A recent poll has discovered that a majority of Canadians want the Canadian flag to be raised from half-mast after flying in that position since May, marking the residential school announcements made earlier this year. 

The survey, which was conducted by Maru Public Opinion, found that almost two-thirds believed that it was time to raise the flag. 

In total, 63% of Canadians said they favoured raising the Canadian flag on October 1, while only 41% thought that it should remain at half-mast. 

When broken down provincially, support for raising the flag was highest in Alberta with 71% supporting the decision, followed by Manitoba and Saskatchewan which received 69% support and Atlantic Canada where 63% of residents supported raising the flag. 

Meanwhile, Quebec had only 56% of people saying that it was time to raise the flag and in BC only 55% supported the move. 

“The majority of people in every part of this country and in every demographic says that it’s time to move on,” Maru pollster John Wright said. 

The online poll was conducted on September 13, 2021 and included 1,514 Canadian adults.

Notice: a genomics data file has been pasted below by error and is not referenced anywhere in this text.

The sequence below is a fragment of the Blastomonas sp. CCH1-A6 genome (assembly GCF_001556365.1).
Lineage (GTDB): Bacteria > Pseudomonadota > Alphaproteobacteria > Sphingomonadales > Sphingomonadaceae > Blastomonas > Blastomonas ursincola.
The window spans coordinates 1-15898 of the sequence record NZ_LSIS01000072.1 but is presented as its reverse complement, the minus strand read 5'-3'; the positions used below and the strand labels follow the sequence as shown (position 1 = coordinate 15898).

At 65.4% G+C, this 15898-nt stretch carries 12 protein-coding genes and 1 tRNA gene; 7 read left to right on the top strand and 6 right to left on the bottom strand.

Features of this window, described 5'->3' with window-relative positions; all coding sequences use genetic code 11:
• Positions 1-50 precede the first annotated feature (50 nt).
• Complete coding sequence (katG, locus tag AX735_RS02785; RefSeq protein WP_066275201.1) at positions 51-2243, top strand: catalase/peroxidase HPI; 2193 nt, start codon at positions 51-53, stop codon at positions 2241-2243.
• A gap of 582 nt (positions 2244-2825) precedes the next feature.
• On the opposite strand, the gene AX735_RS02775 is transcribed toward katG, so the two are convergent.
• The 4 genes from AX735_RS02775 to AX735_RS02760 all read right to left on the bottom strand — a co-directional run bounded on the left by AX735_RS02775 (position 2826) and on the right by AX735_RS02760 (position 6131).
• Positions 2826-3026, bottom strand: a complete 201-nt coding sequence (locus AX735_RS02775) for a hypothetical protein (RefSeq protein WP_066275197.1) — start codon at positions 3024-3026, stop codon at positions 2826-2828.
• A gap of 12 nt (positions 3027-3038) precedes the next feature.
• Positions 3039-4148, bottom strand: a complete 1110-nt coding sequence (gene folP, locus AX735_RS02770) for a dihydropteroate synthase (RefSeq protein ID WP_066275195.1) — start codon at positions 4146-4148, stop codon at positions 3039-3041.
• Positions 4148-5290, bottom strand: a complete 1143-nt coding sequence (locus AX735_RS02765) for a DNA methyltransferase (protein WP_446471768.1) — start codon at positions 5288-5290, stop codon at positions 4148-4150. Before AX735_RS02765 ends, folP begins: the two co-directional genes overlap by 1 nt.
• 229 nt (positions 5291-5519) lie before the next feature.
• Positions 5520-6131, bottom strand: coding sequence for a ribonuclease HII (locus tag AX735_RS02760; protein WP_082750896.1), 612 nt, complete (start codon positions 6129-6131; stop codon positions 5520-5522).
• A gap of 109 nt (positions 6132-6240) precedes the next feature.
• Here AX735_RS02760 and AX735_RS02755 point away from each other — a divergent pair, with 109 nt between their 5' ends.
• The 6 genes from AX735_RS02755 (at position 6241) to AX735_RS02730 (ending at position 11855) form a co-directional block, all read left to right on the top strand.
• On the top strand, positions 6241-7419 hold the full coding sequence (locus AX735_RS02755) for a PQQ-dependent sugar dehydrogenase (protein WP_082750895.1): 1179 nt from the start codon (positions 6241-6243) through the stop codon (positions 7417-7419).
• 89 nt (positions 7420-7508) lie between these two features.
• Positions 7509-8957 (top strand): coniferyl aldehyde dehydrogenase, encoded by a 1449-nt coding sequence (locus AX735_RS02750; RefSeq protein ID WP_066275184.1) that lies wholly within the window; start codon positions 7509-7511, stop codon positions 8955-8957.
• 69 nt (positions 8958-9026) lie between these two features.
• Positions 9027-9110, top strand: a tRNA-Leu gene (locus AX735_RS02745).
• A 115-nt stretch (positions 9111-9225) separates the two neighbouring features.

Liberal Party Leader Justin Trudeau has committed to keeping the flags half-mast until an agreement is reached with Indigenous leaders. 

“So when we decided to bring down … those flags to half-mast, we made the commitment that we would not raise them again until we have worked enough with Indigenous communities and leadership to make a clear determination that it was time to raise them again and continue the hard work of reconciliation,” Trudeau said earlier this month.

The national conversation on whether the flag should be raised was prompted following questions posed by True North Fellow Andrew Lawton to Conservative Party Leader Erin O’Toole. 

In response to an inquiry from Lawton on whether the national flag should be returned to its original position, O’Toole announced that Canada should be proud to raise the flag. 

“I do think we should be proud to put our flag back up,” O’Toole said in August.

“It’s not a time to tear down Canada. It’s a time to recommit to build it to be the country we know it can be. Reconciliation is very important and should be important to all Canadians. I think to recommit to Canada, you have to be proud of Canada. You can’t cancel the one day a year that you commit to your country. You need to use that day to recommit to the path of reconciliation.”

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